Tag Archives: Swinburne

The Journal of Victorian Culture: Swinburne, Wagner, T. S. Eliot, and the musical legacy of ‘Poems and Ballads’

I’m very happy to report that my article, ‘Swinburne, Wagner, Eliot, and the Musical Legacy of Poems and Ballads‘, has been published by the Journal of Victorian Culture. The article links to the post below concerning Francis Hueffer, whom the article … Continue reading

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Song, scandal, and a princess: We are not Sure of Sorrow (1898)

When I started this project, I would not have imagined Swinburne’s languid ‘The Garden of Proserpine’ from Poems and Ballads, First Series (1866) ever inspiring popular music, and certainly not the tone of this piece by Charles Paston-Cooper (1867-1941). Weary … Continue reading

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‘The Hounds of Spring’

Muriel Elliot’s setting of Swinburne’s ‘When the Hounds of Spring’ from his Greek tragedy Atalanta in Calydon (1865), must have been hugely dramatic in performance, and not least at its premiere in the extraordinary venue of the Crystal Palace in 1906. The … Continue reading

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My Love, Mine Own, 1880

While I appear to have broken my rule about only including music set to Swinburne lyrics, this really is a special case. The lyrics were clearly inspired by Swinburne, and – as I can find no clue as to where they have … Continue reading

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Küss’ ich ihr Haar (1912)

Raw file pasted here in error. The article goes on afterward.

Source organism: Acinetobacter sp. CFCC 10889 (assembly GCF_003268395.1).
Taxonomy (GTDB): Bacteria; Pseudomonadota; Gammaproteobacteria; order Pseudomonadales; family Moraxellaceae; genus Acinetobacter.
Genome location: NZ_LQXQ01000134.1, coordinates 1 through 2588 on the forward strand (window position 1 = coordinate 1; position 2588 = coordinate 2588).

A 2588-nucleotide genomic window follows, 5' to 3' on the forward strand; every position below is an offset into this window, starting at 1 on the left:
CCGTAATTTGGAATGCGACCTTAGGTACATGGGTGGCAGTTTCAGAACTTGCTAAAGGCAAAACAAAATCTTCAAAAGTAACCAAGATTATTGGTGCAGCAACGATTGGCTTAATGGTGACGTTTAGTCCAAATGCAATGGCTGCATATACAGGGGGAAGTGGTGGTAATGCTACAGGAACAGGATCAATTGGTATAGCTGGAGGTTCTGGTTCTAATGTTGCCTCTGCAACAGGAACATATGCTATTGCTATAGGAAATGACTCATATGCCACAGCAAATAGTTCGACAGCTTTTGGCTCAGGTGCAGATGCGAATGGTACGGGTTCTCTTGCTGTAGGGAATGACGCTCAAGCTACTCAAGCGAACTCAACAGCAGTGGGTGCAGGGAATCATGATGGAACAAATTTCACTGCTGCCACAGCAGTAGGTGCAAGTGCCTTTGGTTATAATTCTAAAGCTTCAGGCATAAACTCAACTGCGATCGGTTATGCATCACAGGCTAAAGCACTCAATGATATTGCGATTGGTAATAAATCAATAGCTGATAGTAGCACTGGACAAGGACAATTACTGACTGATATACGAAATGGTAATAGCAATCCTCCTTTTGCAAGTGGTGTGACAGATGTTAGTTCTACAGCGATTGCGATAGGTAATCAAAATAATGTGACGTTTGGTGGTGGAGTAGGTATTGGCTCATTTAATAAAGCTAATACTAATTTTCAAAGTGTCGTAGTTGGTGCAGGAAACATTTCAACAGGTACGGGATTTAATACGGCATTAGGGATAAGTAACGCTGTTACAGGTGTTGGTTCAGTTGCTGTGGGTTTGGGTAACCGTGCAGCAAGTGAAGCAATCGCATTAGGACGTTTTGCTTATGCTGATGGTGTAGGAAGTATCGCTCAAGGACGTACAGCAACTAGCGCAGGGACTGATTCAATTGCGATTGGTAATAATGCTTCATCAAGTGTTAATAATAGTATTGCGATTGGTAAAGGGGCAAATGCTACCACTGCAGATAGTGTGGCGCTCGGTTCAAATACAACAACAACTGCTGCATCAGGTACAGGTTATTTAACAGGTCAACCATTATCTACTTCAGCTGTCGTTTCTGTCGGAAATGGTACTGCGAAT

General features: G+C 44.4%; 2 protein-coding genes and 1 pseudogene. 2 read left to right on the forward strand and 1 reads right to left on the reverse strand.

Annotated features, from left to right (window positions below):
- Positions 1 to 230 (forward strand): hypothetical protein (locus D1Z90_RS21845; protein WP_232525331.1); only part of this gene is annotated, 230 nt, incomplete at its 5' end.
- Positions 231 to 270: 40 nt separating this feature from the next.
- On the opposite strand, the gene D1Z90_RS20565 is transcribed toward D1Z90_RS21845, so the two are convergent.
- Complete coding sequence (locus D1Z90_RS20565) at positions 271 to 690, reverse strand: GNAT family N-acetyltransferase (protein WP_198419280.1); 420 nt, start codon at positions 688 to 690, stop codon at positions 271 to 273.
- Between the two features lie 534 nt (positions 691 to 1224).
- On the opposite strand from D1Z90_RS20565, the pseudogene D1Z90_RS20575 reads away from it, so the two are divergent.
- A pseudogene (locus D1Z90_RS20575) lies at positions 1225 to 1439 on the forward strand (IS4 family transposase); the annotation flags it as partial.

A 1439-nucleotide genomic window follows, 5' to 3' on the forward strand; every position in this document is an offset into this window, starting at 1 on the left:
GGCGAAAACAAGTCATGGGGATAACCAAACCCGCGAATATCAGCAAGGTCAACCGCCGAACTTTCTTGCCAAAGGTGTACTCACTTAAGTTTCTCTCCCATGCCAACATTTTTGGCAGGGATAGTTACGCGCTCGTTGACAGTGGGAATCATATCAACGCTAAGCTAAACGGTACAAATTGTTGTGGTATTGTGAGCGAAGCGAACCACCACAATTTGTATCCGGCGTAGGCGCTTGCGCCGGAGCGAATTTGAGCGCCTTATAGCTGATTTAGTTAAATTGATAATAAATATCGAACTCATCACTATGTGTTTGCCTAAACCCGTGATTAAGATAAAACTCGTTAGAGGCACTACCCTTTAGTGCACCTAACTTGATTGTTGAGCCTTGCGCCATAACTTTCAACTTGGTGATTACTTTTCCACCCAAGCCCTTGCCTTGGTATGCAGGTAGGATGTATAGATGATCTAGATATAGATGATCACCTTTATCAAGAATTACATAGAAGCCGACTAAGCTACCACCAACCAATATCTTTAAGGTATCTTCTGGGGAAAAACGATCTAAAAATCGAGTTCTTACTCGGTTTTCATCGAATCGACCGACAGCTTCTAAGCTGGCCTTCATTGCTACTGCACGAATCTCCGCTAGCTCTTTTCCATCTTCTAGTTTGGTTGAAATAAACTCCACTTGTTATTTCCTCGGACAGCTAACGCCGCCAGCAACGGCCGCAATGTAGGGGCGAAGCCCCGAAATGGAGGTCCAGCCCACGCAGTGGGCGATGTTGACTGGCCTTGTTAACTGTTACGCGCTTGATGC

This terrific adaption of Swinburne’s ‘Kissing Her Hair‘ is by Kurt Schindler (1882-1935). Dramatically different to the previous adaption of the poem I shared – the first-ever piece of music to be inspired by Swinburne’s verse – this beautifully textured song is wistful, reflective, … Continue reading

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Félise, 1878

This strange and slightly drunk waltz by Theophilus Marzials feels apt for the Swinburne poem from which he took the words – ‘Félise’, from Poems and Ballads, First Series (1866). It’s a poem about the ending of an affair, though … Continue reading

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Rondel – Kissing her Hair

This was the first piece of music to be inspired by one of Swinburne’s poems. From 1867, Walter Maynard’s Kissing Her Hair takes its name from the first line of Swinburne’s ‘Rondel‘, from Poems and Ballads (1866). Maynard was the pseudonym of Thomas W. Beale (1828-1894), a … Continue reading

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